Dynamic French Presidency – benchmark for the Czech Republic

According to the opinion of the Hungarian government[1] the French Presidency successfully fulfilled its commitments concerning the presidency priorities: reaching agreement on the Energy-Climate Package and the health check of the Common Agricultural Policy, adoption of the European Pact on Immigration and Asylum, strengthening the European Security and Defence Policy, and launching the “Barcelona Process: Union for the Mediterranean” initiative.

Although the original priorities were overshadowed by a number of unforeseen crises and unexpected situations – such as the Irish rejection of the Lisbon Treaty, Russia’s invasion of Georgia, or the global financial and economic crisis – France nonetheless played an active role at the EU level in all these matters. Its dynamism and effectiveness was very well demonstrated during the management of these situations so the Union was able to act together and find rapid and reasonable solutions. The French Presidency also managed to insure the unity of the European Union on the international scene, and to prove that the Union does play a global role in many areas with global responsibility and commitment.

In the final phase of its presidency term on the 11-12 December meeting of heads of state and government of the EU, the French Presidency managed to lead the Union to several agreements of overriding importance and gave new dynamism to open questions.

The agreement on the Energy-Climate Package makes it possible for the EU to represent one common position on the international climate conference in Copenhagen in December 2009 and to demonstrate a good example on the international level towards third countries in the fight against global climate change.

Hungary’s position is that it is in the interest of all member states that the Lisbon Treaty enters into force as fast as possible. Therefore, the timetable and the action plan about the possible coming into force of the treaty before the end of 2009 was welcomed by Hungary.

The Hungarian government highly appreciates the agreement on the European Economic Recovery Plan that can pave the way for reducing the negative effects of the economic crisis and restoring and enhancing the confidence of actors in the economy.

Hungary also welcomes the fact that the summit adopted the report on the implementation of the 2003 European Security Strategy and confirmed the new objectives in order to strengthen the European capabilities. They serve the strengthening of Union action in foreign and security policy matters.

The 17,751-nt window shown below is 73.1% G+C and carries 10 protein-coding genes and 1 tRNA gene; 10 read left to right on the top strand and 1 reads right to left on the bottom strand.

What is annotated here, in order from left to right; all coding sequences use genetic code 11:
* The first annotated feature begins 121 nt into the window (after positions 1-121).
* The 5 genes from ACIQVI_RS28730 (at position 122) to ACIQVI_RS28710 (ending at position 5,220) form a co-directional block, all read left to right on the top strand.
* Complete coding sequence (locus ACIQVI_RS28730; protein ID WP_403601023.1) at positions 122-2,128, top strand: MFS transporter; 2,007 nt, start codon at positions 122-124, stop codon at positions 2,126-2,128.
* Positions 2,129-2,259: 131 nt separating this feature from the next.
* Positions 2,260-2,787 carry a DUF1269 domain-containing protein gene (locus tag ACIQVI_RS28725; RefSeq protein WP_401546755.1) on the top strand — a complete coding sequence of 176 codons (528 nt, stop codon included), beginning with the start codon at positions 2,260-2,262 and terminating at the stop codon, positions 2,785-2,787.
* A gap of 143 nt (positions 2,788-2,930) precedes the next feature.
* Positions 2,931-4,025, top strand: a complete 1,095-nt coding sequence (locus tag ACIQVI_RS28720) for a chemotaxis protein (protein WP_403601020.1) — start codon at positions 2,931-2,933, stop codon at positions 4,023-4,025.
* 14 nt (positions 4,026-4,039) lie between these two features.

In regards to the Czech Presidency, Hungary strongly supports their work program and their priorities. Budapest thinks that the symbolic motto (“Europe without barriers”) and the main elements of the presidency programme: the three ‘E’-s – Economy, Energy, and External Relations priorities, cover the areas where the Union has to face the biggest challenges. Dealing with the financial crisis in an effective and reasonable way, increasing Europe’s competitiveness, enhancing consumer and small and medium-sized enterprises’ confidence in the market economy, promoting employment, pushing for full removal of all labour market barriers, working for a common energy policy, implementing the Energy-Climate Package, strengthening the EU-US relations and Eastern Partnership are completely in line with Hungarian principles and priorities. Apart from the three ‘E’ priorities, the Hungarian government welcomes and supports the presidency for preparation of the Post-Hague Programme and the further enlargement of the EU. It is also a shared interest to make significant steps in the process of accession of the Western Balkan countries to the Union, especially regarding Croatia.

As a new member state, Hungary is especially interested in the successful fulfilling of the Czech Republic’s commitments concerning its presidency priorities. The close cooperation is of crucial importance since there are several issues on the agenda (Lisbon Strategy, climate change, energy policy, implementation of the Post-Hague Programme) that have to be finalised or implemented under the Spanish-Belgian-Hungarian trio presidency period.

The achievements of the French Presidency actually had a generally positive echo in the media and in expert circles as well. At the same time the think tank of the Hungarian Ministry of Foreign Affairs, the Hungarian Institute of International Affairs, has published a more critical evaluation of the French Presidency. The author of the online paper underlined that besides the undoubtedly successful achievements, President Sarkozy could not put the ’social VAT’ through (namely Germany opposed to cutting back VAT on restaurant services in the EU). Furthermore, no major progress was made regarding the revision of the Common Agricultural Policy, and no binding decision could be taken concerning the integrated management of migration.[2]




[1] Based on information provided by high officials of the Hungarian Ministry of Foreign Affairs.
[2] Türke Aandás István: A francia EU-elnökség mérlege és tapasztalatai, available at: http://www.kulugyiintezet.hu/MKI-tanulmanyok/T-2009-04-Turke_Andras-Francia_EU_elnokseg.pdf (last access: 27 February 2009).